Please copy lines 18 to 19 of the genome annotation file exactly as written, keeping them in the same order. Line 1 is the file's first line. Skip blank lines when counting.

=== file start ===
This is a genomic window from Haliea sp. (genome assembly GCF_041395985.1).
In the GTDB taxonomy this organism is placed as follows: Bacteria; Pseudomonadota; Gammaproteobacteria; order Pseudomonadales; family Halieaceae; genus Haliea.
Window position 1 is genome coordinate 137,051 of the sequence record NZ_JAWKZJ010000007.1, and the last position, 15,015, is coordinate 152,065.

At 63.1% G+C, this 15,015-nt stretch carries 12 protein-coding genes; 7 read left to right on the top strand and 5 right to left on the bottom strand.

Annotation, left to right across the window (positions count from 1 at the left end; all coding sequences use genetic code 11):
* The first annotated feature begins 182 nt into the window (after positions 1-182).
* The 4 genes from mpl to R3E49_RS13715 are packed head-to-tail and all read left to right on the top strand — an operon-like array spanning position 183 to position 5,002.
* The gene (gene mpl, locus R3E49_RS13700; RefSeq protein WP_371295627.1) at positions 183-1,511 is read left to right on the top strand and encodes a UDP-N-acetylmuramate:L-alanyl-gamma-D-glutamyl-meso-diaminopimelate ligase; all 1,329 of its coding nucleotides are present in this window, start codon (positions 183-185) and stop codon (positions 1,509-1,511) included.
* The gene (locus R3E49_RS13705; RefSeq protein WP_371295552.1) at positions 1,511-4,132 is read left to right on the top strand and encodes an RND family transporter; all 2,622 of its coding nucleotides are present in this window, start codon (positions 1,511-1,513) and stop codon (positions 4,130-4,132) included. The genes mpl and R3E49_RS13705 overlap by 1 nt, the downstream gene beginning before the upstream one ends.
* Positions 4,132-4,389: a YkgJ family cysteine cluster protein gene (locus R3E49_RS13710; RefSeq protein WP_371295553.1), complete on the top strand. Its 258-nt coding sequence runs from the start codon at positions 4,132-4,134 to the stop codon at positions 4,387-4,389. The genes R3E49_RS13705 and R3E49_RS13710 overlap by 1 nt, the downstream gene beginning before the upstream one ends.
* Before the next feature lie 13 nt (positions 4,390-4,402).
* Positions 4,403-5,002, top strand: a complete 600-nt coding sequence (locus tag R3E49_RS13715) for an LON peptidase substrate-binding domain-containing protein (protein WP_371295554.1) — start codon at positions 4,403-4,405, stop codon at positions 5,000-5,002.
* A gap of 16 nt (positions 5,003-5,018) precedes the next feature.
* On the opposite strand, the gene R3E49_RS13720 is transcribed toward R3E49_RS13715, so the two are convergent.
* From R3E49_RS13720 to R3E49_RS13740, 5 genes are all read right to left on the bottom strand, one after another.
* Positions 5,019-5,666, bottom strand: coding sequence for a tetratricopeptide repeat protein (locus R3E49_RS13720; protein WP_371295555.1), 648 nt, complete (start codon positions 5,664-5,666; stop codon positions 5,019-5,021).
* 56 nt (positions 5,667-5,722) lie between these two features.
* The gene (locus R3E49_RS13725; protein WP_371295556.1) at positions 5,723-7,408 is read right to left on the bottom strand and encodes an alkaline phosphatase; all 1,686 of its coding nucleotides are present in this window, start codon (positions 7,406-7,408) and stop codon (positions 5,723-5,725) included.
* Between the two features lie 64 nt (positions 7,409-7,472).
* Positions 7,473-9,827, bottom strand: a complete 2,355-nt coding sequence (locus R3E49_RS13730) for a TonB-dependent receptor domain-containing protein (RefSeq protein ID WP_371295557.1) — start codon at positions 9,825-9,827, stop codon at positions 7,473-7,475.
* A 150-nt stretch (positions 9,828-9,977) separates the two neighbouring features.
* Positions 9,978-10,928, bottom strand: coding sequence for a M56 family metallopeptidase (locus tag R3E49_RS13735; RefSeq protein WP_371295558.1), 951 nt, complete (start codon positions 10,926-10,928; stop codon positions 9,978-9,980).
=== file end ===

* The gene (locus R3E49_RS13725; protein WP_371295556.1) at positions 5,723-7,408 is read right to left on the bottom strand and encodes an alkaline phosphatase; all 1,686 of its coding nucleotides are present in this window, start codon (positions 7,406-7,408) and stop codon (positions 5,723-5,725) included.
* Between the two features lie 64 nt (positions 7,409-7,472).